Adults with Autism Spectrum Conditions (ASC) experience marked difficulties in recognizing the emotions of others and responding appropriately. The clinical characteristics of ASC mean that face to face or group interventions may not be appropriate for this clinical group. This article explores the potential of a new interactive technology, converting text to emotionally expressive speech, to improve emotion processing ability and attention to faces in adults with ASC. We demonstrate a method for generating a near-videorealistic avatar (XpressiveTalk), which can produce a video of a face uttering inputted text, in a large variety of emotional tones. We then demonstrate that general population adults can correctly recognize the emotions portrayed by XpressiveTalk. Adults with ASC are significantly less accurate than controls, but still above chance levels for inferring emotions from XpressiveTalk. Both groups are significantly more accurate when inferring sad emotions from XpressiveTalk compared to the original actress, and rate these expressions as significantly more preferred and realistic. The potential applications for XpressiveTalk as an assistive technology for adults with ASC is discussed.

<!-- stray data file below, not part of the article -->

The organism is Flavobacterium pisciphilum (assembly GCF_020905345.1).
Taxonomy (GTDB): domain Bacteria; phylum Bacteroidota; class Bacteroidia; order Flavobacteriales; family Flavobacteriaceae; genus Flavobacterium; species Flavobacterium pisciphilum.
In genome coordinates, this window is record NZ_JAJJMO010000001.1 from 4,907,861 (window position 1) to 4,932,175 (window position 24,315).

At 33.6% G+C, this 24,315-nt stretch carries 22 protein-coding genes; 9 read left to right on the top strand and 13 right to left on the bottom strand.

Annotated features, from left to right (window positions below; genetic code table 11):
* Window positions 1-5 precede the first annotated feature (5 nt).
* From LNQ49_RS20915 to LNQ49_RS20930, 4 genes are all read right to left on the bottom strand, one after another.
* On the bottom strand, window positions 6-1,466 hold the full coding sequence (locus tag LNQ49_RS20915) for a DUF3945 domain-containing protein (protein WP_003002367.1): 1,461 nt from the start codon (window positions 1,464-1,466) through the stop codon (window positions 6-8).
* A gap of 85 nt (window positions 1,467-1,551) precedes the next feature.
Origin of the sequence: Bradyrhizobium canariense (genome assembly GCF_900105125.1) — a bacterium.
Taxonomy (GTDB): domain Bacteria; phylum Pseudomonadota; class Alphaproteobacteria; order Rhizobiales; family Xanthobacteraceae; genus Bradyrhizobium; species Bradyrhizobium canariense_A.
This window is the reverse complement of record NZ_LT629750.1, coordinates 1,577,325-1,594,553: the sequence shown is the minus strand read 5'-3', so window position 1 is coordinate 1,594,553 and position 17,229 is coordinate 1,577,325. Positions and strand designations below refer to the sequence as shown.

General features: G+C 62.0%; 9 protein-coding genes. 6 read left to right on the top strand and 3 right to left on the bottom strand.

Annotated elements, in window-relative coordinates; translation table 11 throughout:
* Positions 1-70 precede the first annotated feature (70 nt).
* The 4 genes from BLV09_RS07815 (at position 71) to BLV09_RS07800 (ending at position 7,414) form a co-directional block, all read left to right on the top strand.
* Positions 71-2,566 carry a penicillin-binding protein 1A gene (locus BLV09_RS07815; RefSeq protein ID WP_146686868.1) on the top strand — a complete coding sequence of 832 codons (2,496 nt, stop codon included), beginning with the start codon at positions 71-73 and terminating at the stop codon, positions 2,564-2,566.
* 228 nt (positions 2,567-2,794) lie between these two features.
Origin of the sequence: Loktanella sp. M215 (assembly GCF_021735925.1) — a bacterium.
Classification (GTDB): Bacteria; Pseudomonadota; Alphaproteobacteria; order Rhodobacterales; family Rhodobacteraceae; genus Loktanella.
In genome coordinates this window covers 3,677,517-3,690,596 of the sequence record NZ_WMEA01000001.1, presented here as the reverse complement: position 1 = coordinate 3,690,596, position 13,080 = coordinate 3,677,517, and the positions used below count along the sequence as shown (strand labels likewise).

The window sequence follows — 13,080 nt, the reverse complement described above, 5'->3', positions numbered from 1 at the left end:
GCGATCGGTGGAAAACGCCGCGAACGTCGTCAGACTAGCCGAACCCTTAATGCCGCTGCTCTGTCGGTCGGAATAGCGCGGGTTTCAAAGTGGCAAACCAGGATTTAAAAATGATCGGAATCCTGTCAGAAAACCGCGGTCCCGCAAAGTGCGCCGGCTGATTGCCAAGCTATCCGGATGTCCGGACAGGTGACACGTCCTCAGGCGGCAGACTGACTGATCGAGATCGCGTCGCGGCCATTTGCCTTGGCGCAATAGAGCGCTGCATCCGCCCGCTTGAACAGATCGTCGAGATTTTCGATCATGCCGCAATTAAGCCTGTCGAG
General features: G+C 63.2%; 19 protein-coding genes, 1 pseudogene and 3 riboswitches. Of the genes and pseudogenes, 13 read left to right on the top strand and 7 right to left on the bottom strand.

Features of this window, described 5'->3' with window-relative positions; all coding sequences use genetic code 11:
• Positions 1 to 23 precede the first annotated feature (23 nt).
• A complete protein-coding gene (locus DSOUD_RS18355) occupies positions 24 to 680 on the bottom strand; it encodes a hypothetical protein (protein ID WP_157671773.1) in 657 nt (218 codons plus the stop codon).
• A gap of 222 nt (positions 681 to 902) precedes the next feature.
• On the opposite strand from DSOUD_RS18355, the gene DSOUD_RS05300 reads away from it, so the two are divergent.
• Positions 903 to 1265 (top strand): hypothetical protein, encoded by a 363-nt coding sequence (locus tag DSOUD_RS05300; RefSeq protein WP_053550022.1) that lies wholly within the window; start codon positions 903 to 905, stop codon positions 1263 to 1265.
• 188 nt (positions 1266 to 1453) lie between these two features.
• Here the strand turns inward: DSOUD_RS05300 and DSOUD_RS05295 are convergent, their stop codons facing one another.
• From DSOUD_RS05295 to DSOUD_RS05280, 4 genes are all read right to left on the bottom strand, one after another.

Bibliographical noteOpen Access funded by Medical Research Council
Under a Creative Commons license
- Autism Spectrum Conditions
- Emotion Recognition
- Social Cognition
- Assistive Technology